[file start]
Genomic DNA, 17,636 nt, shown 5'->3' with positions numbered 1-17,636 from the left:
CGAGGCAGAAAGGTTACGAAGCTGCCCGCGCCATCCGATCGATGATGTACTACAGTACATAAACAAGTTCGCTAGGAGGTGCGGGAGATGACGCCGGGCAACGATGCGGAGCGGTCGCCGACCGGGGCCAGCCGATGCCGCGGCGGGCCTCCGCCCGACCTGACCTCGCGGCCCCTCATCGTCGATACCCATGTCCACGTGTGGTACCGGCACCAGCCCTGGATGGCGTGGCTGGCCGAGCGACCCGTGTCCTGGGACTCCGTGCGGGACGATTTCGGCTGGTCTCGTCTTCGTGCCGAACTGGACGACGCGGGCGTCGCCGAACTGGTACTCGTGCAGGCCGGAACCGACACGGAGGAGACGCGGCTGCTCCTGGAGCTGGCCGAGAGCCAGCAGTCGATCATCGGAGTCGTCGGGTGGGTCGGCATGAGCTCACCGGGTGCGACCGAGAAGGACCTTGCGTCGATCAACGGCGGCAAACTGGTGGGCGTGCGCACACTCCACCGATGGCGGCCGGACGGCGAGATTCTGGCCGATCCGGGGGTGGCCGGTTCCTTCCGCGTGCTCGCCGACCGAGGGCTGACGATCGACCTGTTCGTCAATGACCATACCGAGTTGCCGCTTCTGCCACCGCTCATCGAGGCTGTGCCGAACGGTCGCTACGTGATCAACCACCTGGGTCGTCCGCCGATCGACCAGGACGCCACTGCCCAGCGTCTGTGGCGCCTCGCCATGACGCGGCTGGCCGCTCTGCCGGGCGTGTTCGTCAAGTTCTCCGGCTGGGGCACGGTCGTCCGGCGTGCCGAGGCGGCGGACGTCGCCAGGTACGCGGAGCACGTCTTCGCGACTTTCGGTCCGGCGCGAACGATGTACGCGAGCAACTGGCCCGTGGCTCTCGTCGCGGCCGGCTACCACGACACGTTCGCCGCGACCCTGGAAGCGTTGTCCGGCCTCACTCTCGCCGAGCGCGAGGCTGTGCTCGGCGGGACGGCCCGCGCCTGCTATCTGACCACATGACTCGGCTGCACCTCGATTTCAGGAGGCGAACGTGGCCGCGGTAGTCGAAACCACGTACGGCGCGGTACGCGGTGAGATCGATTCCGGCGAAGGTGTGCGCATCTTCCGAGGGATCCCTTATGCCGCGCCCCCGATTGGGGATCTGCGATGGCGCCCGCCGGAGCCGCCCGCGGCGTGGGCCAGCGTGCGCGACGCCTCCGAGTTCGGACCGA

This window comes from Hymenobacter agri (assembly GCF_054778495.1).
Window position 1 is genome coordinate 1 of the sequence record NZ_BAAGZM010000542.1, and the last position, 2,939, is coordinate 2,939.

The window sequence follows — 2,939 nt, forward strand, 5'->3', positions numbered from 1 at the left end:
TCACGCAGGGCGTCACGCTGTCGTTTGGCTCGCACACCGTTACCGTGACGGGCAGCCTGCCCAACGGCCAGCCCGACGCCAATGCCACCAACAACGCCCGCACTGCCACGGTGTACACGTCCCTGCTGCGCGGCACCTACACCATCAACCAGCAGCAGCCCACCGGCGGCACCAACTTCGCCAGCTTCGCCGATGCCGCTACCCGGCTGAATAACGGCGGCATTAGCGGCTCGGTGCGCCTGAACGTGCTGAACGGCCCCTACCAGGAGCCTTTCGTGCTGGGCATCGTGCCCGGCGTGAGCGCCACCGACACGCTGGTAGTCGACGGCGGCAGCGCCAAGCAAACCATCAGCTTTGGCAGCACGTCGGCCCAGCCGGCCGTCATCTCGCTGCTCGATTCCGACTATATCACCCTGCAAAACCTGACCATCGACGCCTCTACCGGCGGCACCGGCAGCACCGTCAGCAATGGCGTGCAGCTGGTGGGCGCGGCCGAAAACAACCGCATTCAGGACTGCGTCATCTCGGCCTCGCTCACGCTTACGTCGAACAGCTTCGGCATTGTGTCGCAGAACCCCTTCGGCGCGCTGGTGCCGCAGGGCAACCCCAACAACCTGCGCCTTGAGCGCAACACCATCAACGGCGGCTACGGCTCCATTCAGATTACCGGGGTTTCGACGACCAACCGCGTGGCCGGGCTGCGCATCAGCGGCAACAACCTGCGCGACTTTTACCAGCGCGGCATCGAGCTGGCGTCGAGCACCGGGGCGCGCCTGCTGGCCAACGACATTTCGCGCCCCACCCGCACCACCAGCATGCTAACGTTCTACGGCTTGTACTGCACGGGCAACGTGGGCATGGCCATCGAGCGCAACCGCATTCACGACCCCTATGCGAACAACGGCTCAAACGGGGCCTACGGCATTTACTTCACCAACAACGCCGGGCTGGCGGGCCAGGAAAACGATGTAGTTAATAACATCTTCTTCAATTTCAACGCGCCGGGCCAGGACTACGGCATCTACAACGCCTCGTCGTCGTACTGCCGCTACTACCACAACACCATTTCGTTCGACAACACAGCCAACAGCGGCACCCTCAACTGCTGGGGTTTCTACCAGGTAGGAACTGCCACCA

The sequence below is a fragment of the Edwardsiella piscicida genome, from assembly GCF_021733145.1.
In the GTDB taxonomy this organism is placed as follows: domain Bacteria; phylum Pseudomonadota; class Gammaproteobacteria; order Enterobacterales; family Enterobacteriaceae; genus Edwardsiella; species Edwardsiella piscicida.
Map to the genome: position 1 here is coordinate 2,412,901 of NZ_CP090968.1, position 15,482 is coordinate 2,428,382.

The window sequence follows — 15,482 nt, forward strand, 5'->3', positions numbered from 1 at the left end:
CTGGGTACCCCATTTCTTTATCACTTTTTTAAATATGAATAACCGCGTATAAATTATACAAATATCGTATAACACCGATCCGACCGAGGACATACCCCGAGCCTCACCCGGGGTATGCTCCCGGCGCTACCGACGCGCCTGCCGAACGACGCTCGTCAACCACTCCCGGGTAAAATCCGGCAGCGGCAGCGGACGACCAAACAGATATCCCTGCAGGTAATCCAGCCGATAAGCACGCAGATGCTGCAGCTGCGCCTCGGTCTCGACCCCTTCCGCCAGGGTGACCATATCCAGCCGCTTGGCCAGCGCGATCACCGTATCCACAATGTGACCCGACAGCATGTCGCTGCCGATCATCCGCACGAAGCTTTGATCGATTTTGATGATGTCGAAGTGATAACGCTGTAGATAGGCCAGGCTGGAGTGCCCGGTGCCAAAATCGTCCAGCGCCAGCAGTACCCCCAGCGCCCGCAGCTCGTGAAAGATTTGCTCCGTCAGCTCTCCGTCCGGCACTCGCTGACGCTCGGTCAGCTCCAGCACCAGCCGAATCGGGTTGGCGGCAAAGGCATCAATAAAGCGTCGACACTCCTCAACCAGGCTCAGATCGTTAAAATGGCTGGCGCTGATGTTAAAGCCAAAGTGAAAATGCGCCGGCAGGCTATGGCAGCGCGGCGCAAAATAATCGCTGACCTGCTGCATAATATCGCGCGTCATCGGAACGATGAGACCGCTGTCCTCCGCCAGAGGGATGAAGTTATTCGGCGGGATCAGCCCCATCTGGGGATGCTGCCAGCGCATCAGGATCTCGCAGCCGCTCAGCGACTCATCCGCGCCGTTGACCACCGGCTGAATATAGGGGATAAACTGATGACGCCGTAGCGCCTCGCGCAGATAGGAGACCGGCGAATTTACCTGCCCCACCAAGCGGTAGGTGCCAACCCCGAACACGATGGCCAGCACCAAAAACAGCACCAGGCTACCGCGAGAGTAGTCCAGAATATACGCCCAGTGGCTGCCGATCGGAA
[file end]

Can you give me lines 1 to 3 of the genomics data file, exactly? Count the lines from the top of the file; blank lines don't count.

Genomic DNA, 17,636 nt, shown 5'->3' with positions numbered 1-17,636 from the left:
CGAGGCAGAAAGGTTACGAAGCTGCCCGCGCCATCCGATCGATGATGTACTACAGTACATAAACAAGTTCGCTAGGAGGTGCGGGAGATGACGCCGGGCAACGATGCGGAGCGGTCGCCGACCGGGGCCAGCCGATGCCGCGGCGGGCCTCCGCCCGACCTGACCTCGCGGCCCCTCATCGTCGATACCCATGTCCACGTGTGGTACCGGCACCAGCCCTGGATGGCGTGGCTGGCCGAGCGACCCGTGTCCTGGGACTCCGTGCGGGACGATTTCGGCTGGTCTCGTCTTCGTGCCGAACTGGACGACGCGGGCGTCGCCGAACTGGTACTCGTGCAGGCCGGAACCGACACGGAGGAGACGCGGCTGCTCCTGGAGCTGGCCGAGAGCCAGCAGTCGATCATCGGAGTCGTCGGGTGGGTCGGCATGAGCTCACCGGGTGCGACCGAGAAGGACCTTGCGTCGATCAACGGCGGCAAACTGGTGGGCGTGCGCACACTCCACCGATGGCGGCCGGACGGCGAGATTCTGGCCGATCCGGGGGTGGCCGGTTCCTTCCGCGTGCTCGCCGACCGAGGGCTGACGATCGACCTGTTCGTCAATGACCATACCGAGTTGCCGCTTCTGCCACCGCTCATCGAGGCTGTGCCGAACGGTCGCTACGTGATCAACCACCTGGGTCGTCCGCCGATCGACCAGGACGCCACTGCCCAGCGTCTGTGGCGCCTCGCCATGACGCGGCTGGCCGCTCTGCCGGGCGTGTTCGTCAAGTTCTCCGGCTGGGGCACGGTCGTCCGGCGTGCCGAGGCGGCGGACGTCGCCAGGTACGCGGAGCACGTCTTCGCGACTTTCGGTCCGGCGCGAACGATGTACGCGAGCAACTGGCCCGTGGCTCTCGTCGCGGCCGGCTACCACGACACGTTCGCCGCGACCCTGGAAGCGTTGTCCGGCCTCACTCTCGCCGAGCGCGAGGCTGTGCTCGGCGGGACGGCCCGCGCCTGCTATCTGACCACATGACTCGGCTGCACCTCGATTTCAGGAGGCGAACGTGGCCGCGGTAGTCGAAACCACGTACGGCGCGGTACGCGGTGAGATCGATTCCGGCGAAGGTGTGCGCATCTTCCGAGGGATCCCTTATGCCGCGCCCCCGATTGGGGATCTGCGATGGCGCCCGCCGGAGCCGCCCGCGGCGTGGGCCAGCGTGCGCGACGCCTCCGAGTTCGGACCGA

This window comes from Hymenobacter agri (assembly GCF_054778495.1).